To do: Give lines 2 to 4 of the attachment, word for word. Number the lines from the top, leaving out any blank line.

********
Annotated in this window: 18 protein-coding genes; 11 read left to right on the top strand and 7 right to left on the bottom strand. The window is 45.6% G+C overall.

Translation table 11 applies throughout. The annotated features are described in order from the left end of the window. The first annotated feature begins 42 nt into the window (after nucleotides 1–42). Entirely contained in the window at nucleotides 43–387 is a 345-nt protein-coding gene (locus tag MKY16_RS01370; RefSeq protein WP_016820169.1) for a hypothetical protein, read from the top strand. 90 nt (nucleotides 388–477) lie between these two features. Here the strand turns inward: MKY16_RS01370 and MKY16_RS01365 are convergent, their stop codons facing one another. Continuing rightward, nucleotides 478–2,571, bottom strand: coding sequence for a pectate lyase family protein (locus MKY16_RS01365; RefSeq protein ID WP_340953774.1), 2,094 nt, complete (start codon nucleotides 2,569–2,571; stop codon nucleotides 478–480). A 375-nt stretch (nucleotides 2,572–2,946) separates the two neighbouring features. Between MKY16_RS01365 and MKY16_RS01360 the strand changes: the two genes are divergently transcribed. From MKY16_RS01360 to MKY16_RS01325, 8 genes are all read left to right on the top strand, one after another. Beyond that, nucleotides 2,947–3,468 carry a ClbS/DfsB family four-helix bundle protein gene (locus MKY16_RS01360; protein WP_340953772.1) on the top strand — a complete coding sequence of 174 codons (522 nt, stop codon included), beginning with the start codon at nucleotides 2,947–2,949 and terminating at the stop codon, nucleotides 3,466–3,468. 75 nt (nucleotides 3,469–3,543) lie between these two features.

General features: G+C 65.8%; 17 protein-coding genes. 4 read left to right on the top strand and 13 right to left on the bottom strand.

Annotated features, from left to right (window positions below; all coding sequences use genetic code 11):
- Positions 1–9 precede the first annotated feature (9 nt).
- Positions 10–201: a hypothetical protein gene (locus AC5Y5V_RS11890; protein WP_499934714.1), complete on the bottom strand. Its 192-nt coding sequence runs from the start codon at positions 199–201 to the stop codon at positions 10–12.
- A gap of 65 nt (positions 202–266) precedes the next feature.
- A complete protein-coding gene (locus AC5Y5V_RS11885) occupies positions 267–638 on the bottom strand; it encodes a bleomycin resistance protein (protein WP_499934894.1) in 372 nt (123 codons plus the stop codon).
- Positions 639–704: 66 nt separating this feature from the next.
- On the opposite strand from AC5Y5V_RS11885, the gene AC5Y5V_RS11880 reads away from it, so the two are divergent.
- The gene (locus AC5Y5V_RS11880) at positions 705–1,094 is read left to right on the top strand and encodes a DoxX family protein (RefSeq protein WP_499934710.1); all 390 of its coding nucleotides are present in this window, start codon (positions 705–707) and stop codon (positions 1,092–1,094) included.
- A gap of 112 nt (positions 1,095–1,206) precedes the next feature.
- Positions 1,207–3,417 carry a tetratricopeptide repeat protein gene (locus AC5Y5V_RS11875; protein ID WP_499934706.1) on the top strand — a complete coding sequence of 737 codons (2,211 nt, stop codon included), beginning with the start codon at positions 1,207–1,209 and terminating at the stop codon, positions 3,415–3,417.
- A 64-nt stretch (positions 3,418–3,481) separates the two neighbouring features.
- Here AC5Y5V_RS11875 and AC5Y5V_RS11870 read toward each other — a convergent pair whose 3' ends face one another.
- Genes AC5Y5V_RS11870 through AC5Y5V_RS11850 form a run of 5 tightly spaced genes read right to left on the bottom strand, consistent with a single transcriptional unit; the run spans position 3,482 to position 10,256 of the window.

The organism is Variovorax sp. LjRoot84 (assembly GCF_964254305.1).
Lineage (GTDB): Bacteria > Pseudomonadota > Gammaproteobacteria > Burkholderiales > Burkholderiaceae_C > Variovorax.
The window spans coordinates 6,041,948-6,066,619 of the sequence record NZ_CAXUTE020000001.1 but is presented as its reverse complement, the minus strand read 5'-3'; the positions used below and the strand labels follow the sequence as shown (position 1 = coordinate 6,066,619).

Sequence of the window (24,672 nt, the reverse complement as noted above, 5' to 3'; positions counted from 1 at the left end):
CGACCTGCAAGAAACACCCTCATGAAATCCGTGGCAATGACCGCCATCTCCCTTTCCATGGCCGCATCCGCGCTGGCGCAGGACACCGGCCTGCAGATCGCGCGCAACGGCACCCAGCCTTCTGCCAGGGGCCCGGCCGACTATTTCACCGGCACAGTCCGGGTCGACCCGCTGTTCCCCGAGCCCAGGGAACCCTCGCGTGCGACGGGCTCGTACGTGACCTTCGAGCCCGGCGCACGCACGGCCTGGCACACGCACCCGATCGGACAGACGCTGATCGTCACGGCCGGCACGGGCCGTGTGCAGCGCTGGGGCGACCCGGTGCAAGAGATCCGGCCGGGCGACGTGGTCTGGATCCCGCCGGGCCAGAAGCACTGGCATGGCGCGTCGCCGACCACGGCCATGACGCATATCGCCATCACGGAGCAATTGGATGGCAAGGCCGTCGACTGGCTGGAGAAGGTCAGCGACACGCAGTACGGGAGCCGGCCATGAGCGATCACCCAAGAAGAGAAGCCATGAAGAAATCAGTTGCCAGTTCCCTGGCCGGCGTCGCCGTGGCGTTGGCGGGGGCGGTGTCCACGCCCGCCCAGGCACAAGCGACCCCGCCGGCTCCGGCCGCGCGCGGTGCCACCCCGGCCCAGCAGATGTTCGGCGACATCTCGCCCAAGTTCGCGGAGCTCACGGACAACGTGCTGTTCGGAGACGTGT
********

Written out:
Translation table 11 applies throughout. The annotated features are described in order from the left end of the window. The first annotated feature begins 42 nt into the window (after nucleotides 1–42). Entirely contained in the window at nucleotides 43–387 is a 345-nt protein-coding gene (locus tag MKY16_RS01370; RefSeq protein WP_016820169.1) for a hypothetical protein, read from the top strand. 90 nt (nucleotides 388–477) lie between these two features. Here the strand turns inward: MKY16_RS01370 and MKY16_RS01365 are convergent, their stop codons facing one another. Continuing rightward, nucleotides 478–2,571, bottom strand: coding sequence for a pectate lyase family protein (locus MKY16_RS01365; RefSeq protein ID WP_340953774.1), 2,094 nt, complete (start codon nucleotides 2,569–2,571; stop codon nucleotides 478–480). A 375-nt stretch (nucleotides 2,572–2,946) separates the two neighbouring features. Between MKY16_RS01365 and MKY16_RS01360 the strand changes: the two genes are divergently transcribed. From MKY16_RS01360 to MKY16_RS01325, 8 genes are all read left to right on the top strand, one after another. Beyond that, nucleotides 2,947–3,468 carry a ClbS/DfsB family four-helix bundle protein gene (locus MKY16_RS01360; protein WP_340953772.1) on the top strand — a complete coding sequence of 174 codons (522 nt, stop codon included), beginning with the start codon at nucleotides 2,947–2,949 and terminating at the stop codon, nucleotides 3,466–3,468. 75 nt (nucleotides 3,469–3,543) lie between these two features.

General features: G+C 65.8%; 17 protein-coding genes. 4 read left to right on the top strand and 13 right to left on the bottom strand.

Annotated features, from left to right (window positions below; all coding sequences use genetic code 11):